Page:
Have Hybrid Buses Turned the Corner?

This article presents an analysis of hybrid-electric buses and various issues affecting their attractiveness from an environmental as well as fiscal point of view. The use of the technology has grown significantly for transit properties in the last five years, and there are now half a dozen suppliers, with more on the way. A study conducted in 2005 by the Northeast Advanced Vehicle Consortium (NAVC) and released in August interviewed transit agency personnel, private bus companies, system developers and manufacturers and research groups. The results are generally favorable, but capital costs remain 60 to 80 percent higher than for comparable diesel-fueled buses. The biggest outlay is for the high-voltage electric drive and advanced battery packs, which add between $170,000 and $250,000 to the cost. But participants in the study predicted costs should come down as the technology is used more widely or if the government were to sponsor hybrid-specific grants. When compared to conventional buses in the few large fleets that have purchased both, hybrids seem to be performing well. Even though fuel economy has added value to hybrids, the study's authors caution that may not last throughout the operating life. Particular aspects of electric-drive technology result in lower maintenance, especially because of fewer moving parts and dynamic braking. But most buses of this type have not been in revenue service long enough to get useful data. Other benefits include quieter rides, conversion of unused energy to usable energy, and using the bus's energy source to power all on-board system. A drawback is the battery life and storage. Replacing batteries will be a huge expense, unless alternatives such as ultra-capacitors can be developed. Training is also necessary to alleviate worries caused by the presence of high voltage.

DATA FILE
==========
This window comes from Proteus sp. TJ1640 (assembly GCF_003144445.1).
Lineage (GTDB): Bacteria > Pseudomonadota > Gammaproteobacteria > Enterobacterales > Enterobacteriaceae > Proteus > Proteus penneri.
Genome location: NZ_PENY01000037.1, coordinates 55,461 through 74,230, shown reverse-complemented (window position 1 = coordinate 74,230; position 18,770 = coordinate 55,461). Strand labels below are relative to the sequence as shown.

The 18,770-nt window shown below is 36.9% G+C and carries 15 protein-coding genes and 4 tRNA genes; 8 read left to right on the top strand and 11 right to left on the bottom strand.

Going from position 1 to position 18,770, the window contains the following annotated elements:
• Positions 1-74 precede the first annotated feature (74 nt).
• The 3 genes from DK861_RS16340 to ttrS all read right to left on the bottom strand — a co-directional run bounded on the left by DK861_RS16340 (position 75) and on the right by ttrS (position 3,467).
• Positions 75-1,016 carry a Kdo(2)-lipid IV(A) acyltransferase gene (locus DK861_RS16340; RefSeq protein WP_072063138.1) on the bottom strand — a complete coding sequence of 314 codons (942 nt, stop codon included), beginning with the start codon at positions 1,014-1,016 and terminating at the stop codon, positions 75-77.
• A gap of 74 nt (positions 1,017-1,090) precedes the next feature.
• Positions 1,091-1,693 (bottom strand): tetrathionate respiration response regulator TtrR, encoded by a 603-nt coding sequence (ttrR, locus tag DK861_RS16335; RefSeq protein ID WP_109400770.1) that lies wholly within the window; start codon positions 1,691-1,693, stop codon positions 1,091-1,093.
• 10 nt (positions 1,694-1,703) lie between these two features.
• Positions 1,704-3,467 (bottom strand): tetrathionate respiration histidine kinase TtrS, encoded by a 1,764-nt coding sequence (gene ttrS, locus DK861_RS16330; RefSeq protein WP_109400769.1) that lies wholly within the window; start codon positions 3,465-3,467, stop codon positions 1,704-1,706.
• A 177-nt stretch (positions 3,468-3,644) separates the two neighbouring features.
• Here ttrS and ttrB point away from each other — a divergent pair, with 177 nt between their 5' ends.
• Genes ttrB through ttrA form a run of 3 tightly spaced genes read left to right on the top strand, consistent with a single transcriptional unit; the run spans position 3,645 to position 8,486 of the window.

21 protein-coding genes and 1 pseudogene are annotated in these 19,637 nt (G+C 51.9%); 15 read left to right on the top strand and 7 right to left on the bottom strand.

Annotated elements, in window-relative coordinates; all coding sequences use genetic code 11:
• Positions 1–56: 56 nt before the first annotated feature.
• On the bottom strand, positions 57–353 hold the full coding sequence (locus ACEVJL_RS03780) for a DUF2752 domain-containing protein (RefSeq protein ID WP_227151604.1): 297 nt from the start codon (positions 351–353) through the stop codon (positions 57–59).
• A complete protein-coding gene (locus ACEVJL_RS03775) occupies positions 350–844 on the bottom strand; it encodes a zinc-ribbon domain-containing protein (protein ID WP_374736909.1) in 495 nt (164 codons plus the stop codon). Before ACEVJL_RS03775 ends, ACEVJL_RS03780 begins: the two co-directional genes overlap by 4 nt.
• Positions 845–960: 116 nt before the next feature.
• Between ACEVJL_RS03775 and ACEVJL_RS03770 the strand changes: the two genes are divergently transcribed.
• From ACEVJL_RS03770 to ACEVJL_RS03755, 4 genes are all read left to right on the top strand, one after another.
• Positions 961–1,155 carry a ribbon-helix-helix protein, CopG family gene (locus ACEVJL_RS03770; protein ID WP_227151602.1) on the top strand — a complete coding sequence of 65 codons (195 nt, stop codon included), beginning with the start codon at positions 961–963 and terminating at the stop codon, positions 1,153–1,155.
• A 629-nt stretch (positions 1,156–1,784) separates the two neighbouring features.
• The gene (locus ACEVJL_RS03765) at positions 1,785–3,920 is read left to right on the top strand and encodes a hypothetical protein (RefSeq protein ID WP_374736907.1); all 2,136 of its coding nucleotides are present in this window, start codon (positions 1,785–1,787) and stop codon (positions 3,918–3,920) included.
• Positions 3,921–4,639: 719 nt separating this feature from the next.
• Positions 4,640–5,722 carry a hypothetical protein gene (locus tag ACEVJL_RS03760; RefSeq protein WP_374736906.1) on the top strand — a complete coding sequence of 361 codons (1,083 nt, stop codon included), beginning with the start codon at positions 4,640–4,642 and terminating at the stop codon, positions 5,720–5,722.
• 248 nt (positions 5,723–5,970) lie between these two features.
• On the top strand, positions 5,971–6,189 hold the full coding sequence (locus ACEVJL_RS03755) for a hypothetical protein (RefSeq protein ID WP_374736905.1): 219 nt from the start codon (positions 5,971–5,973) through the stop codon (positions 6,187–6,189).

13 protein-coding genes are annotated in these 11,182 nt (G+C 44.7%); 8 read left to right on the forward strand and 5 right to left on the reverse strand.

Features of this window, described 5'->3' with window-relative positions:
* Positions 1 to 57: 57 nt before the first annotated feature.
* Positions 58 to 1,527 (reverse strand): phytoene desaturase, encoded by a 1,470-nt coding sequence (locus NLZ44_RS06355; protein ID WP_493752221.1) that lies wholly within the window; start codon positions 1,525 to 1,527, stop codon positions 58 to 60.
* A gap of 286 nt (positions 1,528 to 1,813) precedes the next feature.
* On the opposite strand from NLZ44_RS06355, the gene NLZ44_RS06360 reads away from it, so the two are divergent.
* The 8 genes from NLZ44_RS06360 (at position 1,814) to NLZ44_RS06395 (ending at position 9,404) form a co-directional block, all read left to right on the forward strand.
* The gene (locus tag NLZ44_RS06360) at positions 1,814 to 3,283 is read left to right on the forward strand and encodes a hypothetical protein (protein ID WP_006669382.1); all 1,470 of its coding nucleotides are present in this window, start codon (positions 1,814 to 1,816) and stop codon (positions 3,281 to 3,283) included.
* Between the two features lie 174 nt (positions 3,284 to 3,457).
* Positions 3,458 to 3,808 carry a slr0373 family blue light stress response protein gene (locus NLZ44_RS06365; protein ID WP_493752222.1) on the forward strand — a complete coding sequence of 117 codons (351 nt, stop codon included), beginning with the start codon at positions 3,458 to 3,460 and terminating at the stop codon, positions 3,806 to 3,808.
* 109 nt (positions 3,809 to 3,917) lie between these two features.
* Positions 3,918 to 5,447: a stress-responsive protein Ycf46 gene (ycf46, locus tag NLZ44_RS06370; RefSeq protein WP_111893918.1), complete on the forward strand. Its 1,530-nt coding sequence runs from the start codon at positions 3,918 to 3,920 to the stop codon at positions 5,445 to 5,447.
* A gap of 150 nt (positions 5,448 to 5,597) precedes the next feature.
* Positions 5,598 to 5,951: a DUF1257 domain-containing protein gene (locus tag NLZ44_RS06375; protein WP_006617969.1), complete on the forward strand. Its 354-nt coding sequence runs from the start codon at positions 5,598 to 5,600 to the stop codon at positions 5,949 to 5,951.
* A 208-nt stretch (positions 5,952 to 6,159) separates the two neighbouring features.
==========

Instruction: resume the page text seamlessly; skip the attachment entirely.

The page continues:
• English

Media Info

  • Media Type: Print
  • Features: Illustrations; Photos;
  • Pagination: pp 44-47
  • Serial:

Subject/Index Terms

Filing Info

  • Accession Number: 01015009
  • Record Type: Publication
  • Source Agency: UC Berkeley Transportation Library
  • Files: BTRIS, TRIS
  • Created Date: Dec 7 2005 6:20PM